‘behold, the Lamb of God!’ (iv)

This is a serialised version of a sermon preached as John the Baptist. Perhaps consider it a kind of ‘true confessions’ of that first eye-witness of the Lord.

So, I’m expecting big things. Impressive things. God-who-rescued-us-from-Egypt-and-made-us-his-own-people kind of things.

Then Jesus showed up. And, like I said, he wasn’t what I was expecting at all! But the Spirit descended and remained on him. It marked him out — just like God had prepared me for. Like a giant neon sign saying: ‘Here’s the Chosen One’.

I was as surprised as the next person. As I said, Jesus really isn’t that impressive. He doesn’t really have the right ‘look’ … you know? I can hardly picture him as the triumphant Messiah-king. The judge of all the world. The one who’ll lift one hand and they’ll be vindicated and drop the other one and they’ll be condemned.

Let’s be honest, he’s hardly Lion of Judah material. He’s just doesn’t look like the all-conquering, all-judging type. He just seems a bit too meek and mild. Not really a prize fighter. No tattoos or rippling abs.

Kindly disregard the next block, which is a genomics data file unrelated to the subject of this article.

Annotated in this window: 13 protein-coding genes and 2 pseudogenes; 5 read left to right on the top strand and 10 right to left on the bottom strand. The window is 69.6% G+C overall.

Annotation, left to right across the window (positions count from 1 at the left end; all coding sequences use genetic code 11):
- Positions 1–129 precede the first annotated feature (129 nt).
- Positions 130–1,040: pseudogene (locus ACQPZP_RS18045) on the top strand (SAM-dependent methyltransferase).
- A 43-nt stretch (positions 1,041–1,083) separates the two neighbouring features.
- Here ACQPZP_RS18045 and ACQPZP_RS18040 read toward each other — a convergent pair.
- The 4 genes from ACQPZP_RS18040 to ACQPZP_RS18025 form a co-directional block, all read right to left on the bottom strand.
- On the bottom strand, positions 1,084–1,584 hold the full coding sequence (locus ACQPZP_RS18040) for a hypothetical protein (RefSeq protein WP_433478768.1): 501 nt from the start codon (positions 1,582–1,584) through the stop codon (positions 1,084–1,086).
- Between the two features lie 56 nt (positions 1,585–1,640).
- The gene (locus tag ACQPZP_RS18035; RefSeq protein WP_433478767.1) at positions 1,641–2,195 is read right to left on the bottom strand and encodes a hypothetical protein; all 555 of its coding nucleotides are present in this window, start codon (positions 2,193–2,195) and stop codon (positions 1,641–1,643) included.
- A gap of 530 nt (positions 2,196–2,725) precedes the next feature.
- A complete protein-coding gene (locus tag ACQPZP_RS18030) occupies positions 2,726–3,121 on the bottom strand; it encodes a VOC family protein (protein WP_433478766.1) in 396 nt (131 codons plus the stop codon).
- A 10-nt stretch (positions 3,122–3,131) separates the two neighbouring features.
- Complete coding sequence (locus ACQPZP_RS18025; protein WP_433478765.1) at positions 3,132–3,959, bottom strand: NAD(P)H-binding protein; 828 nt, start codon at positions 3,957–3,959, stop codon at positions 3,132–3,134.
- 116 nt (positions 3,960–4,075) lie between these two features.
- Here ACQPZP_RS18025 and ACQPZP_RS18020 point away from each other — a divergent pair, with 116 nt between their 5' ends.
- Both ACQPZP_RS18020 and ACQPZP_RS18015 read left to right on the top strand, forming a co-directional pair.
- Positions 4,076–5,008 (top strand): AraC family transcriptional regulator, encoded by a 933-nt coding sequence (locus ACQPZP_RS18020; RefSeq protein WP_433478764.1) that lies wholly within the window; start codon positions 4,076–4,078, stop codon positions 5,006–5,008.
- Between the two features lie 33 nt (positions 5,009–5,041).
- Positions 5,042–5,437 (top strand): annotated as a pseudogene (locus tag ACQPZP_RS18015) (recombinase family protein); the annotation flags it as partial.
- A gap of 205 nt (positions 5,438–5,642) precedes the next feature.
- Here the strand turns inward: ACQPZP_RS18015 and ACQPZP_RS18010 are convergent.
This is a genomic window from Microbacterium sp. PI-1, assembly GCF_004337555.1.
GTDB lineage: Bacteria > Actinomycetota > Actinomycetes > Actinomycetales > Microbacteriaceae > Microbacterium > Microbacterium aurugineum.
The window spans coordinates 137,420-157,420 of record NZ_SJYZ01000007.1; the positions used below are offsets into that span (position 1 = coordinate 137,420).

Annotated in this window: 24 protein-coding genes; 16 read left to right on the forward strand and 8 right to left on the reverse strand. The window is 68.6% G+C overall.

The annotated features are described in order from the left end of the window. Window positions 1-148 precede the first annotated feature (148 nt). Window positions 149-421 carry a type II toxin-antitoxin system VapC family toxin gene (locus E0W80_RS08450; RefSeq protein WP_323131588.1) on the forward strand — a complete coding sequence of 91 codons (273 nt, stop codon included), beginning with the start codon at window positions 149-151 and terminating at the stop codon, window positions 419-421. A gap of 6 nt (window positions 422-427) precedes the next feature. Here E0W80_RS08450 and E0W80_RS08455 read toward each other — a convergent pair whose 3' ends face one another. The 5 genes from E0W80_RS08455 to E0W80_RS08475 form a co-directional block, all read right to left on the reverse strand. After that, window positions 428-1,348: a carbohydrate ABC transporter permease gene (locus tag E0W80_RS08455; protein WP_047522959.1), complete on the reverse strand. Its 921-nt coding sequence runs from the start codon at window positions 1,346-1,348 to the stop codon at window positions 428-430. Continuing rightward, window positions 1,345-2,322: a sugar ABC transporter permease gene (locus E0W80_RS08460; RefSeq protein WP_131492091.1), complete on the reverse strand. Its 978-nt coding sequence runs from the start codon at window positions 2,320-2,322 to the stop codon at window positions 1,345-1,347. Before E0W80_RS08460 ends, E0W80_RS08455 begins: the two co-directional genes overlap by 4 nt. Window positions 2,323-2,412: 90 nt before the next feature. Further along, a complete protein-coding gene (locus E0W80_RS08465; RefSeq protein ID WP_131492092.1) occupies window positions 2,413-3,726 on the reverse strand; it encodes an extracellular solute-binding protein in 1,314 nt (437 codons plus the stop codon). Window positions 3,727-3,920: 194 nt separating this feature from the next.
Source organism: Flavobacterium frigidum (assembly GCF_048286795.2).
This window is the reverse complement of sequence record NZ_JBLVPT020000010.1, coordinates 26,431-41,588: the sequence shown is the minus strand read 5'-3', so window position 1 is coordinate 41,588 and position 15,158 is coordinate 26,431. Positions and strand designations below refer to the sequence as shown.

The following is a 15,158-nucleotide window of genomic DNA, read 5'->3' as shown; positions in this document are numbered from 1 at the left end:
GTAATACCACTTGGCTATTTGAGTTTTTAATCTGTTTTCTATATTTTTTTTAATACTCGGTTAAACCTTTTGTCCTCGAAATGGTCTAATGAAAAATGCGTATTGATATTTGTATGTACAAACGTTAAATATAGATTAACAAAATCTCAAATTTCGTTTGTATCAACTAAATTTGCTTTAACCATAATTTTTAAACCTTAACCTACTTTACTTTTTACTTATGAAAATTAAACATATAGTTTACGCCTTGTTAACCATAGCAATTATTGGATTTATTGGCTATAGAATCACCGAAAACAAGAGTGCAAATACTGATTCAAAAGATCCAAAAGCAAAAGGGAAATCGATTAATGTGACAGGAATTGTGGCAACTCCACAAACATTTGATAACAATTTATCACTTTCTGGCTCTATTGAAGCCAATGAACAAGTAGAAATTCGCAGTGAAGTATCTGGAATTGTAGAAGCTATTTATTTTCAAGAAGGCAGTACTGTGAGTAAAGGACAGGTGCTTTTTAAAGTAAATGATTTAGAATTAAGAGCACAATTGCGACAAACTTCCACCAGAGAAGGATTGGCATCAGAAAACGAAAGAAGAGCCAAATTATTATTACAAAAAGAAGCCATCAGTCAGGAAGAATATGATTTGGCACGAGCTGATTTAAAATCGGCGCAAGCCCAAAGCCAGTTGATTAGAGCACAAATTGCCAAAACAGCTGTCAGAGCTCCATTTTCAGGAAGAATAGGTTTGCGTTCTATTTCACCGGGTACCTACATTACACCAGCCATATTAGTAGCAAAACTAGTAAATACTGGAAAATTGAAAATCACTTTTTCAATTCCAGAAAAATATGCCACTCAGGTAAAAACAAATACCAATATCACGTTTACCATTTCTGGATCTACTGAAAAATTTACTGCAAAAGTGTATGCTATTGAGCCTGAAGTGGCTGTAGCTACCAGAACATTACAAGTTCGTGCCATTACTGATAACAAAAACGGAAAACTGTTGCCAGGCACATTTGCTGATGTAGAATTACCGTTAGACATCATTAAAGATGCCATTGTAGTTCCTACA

(Although perhaps he does have the charisma for it. Who knows? Two of my disciples — Andrew and one of the others — did leave me to follow him today.)

But I’m getting ahead of myself. That was my first encounter with Jesus. The other day. And it sort of rattled my cage. How could someone like that be the Messiah?

It really got me thinking. So … I did what I’d been taught to do when something gets me thinking. I went back to the prophets. And, for some reason, those words of passion and insight that Isaiah spoke about the ‘servant of the Lord’, those words got their hooks into me and they set my heart on fire. To begin with, Isaiah pointed out that we should be expecting the unexpected (and humanly unimpressive). Because God’s servant — a bit like the nation of Israel — ‘grew up before him like a young plant, and like a root out of dry ground; / he had no form or majesty that we should look at him, nothing in his appearance that we should desire him.’

Then Isaiah went on to speak of how this servant will be despised and rejected, struck down and afflicted. For us. In our place. Taking a bullet for us. Suffering for our iniquity, guilt and sin. Bearing the divine rejection and wrath we deserve. ‘Like a lamb that is led to the slaughter, and like a sheep that before its shearers is silent’ he’ll be killed. And, like a sacrificial lamb, his death will be ‘an offering for sin’…

So. Like I said, I read that and it set my heart on fire. You see, I’m not sure I’ve fully understood it or sounded its depths yet, but I think I caught a glimpse — a fleeting, dim glimpse — of what Jesus’ significance might be…

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